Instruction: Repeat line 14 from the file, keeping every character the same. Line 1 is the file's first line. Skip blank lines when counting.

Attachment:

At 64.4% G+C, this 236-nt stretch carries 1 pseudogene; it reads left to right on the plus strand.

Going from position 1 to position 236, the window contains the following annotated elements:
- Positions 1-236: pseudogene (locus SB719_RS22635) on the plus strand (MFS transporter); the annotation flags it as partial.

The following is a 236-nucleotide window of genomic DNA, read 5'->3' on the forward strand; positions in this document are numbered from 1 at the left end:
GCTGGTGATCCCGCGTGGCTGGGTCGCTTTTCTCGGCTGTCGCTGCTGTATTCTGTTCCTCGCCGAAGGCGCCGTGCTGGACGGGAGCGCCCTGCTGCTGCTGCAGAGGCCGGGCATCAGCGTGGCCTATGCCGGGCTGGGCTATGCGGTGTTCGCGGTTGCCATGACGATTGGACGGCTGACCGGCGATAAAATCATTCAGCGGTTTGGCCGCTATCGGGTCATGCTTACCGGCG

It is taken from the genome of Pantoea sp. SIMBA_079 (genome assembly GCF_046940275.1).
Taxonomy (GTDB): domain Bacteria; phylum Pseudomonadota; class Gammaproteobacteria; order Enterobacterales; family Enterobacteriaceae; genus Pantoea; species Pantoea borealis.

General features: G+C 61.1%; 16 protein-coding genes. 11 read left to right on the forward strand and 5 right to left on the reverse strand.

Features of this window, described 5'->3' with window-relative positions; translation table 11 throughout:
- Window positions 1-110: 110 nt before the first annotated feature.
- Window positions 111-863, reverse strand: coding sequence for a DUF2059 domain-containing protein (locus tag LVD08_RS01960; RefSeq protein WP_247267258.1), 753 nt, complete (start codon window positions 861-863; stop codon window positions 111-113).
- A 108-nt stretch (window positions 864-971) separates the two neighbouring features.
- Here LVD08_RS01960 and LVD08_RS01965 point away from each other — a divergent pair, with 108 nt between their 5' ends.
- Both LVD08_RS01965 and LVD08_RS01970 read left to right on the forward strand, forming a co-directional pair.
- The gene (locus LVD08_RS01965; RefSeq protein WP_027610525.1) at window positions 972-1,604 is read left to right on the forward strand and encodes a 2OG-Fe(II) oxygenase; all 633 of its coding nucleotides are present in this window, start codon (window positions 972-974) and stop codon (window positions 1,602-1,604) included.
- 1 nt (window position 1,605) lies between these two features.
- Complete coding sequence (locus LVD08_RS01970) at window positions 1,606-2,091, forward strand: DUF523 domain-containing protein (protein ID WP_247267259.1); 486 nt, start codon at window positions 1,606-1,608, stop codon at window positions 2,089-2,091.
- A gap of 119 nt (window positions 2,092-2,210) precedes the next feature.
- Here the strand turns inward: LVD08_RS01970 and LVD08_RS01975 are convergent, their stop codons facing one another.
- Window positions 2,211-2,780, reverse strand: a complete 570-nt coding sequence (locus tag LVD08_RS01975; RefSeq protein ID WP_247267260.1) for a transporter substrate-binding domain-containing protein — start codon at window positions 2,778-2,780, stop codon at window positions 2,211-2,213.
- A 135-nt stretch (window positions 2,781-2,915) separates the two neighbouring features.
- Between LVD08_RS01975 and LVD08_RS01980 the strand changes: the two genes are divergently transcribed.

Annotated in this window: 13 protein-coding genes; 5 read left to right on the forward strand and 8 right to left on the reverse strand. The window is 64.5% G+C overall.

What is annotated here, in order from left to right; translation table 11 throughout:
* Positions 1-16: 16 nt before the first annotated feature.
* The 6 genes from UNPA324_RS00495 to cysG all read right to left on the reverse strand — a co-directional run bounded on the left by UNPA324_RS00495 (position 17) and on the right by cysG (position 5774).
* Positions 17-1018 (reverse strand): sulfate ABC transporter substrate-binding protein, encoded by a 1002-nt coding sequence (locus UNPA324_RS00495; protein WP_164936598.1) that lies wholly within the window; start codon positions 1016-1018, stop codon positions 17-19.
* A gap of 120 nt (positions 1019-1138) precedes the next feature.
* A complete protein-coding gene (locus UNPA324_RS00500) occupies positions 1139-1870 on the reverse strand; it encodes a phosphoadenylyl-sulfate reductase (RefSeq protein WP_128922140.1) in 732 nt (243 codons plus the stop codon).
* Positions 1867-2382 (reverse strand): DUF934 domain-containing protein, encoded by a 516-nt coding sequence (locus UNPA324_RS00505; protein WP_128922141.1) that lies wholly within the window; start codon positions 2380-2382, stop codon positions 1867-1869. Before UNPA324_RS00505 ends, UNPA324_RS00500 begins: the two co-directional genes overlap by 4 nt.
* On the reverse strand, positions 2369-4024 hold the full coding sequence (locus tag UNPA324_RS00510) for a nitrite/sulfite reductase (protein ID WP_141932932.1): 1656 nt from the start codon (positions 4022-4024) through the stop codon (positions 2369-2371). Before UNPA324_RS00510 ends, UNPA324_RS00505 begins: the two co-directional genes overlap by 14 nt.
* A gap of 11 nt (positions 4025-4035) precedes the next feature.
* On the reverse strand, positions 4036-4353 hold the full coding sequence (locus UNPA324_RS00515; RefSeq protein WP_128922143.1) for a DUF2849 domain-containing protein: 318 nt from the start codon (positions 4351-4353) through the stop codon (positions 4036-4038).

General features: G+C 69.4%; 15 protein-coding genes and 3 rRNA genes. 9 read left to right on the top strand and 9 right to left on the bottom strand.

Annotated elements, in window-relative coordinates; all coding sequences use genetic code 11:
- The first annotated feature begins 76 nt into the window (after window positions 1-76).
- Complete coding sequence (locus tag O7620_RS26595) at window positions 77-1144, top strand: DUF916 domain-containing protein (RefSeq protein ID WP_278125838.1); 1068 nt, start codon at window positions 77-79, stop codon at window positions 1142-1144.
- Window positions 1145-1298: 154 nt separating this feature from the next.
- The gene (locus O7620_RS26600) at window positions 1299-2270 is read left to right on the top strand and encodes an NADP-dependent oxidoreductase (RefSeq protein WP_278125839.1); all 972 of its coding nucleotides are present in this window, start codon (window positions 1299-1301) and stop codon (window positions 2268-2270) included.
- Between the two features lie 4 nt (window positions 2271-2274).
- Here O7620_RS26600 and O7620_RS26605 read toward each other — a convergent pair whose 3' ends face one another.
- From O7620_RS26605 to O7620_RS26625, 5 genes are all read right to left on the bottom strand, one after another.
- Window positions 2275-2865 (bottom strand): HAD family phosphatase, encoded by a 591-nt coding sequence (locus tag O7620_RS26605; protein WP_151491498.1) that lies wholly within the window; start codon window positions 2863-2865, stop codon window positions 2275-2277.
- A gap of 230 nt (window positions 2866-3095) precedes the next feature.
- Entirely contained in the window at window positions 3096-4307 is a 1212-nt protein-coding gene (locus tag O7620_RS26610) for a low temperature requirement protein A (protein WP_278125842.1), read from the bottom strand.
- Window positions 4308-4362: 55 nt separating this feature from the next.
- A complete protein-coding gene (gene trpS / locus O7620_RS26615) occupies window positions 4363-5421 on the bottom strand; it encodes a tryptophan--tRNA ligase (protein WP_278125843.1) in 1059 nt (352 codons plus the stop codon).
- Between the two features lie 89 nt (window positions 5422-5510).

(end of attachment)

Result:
- Both LVD08_RS01965 and LVD08_RS01970 read left to right on the forward strand, forming a co-directional pair.